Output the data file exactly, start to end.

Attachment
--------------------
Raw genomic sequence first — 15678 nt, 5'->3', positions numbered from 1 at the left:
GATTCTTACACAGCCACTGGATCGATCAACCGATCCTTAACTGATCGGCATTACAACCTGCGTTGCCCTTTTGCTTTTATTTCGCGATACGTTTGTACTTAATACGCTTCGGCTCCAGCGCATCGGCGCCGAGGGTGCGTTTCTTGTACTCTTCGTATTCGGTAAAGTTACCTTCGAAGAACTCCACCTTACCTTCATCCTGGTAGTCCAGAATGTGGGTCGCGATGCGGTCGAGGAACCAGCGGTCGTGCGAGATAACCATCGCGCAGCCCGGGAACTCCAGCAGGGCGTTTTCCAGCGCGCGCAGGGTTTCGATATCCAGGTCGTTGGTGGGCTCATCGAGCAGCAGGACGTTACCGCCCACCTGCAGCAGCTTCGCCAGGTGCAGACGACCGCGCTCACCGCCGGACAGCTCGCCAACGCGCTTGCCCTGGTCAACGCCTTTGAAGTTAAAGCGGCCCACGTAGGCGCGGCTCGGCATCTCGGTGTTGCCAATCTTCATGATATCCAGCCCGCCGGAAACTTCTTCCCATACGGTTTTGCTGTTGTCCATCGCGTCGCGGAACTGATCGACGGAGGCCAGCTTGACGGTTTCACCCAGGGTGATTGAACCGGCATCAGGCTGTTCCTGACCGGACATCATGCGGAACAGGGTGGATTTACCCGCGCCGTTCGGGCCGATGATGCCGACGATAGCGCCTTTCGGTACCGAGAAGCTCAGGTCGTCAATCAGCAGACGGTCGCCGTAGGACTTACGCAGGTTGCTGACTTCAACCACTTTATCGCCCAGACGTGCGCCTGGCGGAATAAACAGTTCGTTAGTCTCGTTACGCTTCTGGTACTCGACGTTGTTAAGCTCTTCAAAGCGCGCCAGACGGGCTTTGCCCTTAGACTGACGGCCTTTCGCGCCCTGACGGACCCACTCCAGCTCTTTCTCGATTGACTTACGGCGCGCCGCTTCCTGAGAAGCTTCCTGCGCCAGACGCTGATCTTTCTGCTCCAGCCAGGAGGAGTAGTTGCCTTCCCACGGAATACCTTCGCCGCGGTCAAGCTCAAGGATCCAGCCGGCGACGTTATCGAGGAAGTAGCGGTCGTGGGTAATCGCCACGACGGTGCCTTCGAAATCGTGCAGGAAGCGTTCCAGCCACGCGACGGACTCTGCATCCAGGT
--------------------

Raw genomic sequence first — 15678 nt, 5'->3', positions numbered from 1 at the left:
GATTCTTACACAGCCACTGGATCGATCAACCGATCCTTAACTGATCGGCATTACAACCTGCGTTGCCCTTTTGCTTTTATTTCGCGATACGTTTGTACTTAATACGCTTCGGCTCCAGCGCATCGGCGCCGAGGGTGCGTTTCTTGTACTCTTCGTATTCGGTAAAGTTACCTTCGAAGAACTCCACCTTACCTTCATCCTGGTAGTCCAGAATGTGGGTCGCGATGCGGTCGAGGAACCAGCGGTCGTGCGAGATAACCATCGCGCAGCCCGGGAACTCCAGCAGGGCGTTTTCCAGCGCGCGCAGGGTTTCGATATCCAGGTCGTTGGTGGGCTCATCGAGCAGCAGGACGTTACCGCCCACCTGCAGCAGCTTCGCCAGGTGCAGACGACCGCGCTCACCGCCGGACAGCTCGCCAACGCGCTTGCCCTGGTCAACGCCTTTGAAGTTAAAGCGGCCCACGTAGGCGCGGCTCGGCATCTCGGTGTTGCCAATCTTCATGATATCCAGCCCGCCGGAAACTTCTTCCCATACGGTTTTGCTGTTGTCCATCGCGTCGCGGAACTGATCGACGGAGGCCAGCTTGACGGTTTCACCCAGGGTGATTGAACCGGCATCAGGCTGTTCCTGACCGGACATCATGCGGAACAGGGTGGATTTACCCGCGCCGTTCGGGCCGATGATGCCGACGATAGCGCCTTTCGGTACCGAGAAGCTCAGGTCGTCAATCAGCAGACGGTCGCCGTAGGACTTACGCAGGTTGCTGACTTCAACCACTTTATCGCCCAGACGTGCGCCTGGCGGAATAAACAGTTCGTTAGTCTCGTTACGCTTCTGGTACTCGACGTTGTTAAGCTCTTCAAAGCGCGCCAGACGGGCTTTGCCCTTAGACTGACGGCCTTTCGCGCCCTGACGGACCCACTCCAGCTCTTTCTCGATTGACTTACGGCGCGCCGCTTCCTGAGAAGCTTCCTGCGCCAGACGCTGATCTTTCTGCTCCAGCCAGGAGGAGTAGTTGCCTTCCCACGGAATACCTTCGCCGCGGTCAAGCTCAAGGATCCAGCCGGCGACGTTATCGAGGAAGTAGCGGTCGTGGGTAATCGCCACGACGGTGCCTTCGAAATCGTGCAGGAAGCGTTCCAGCCACGCGACGGACTCTGCATCCAGGT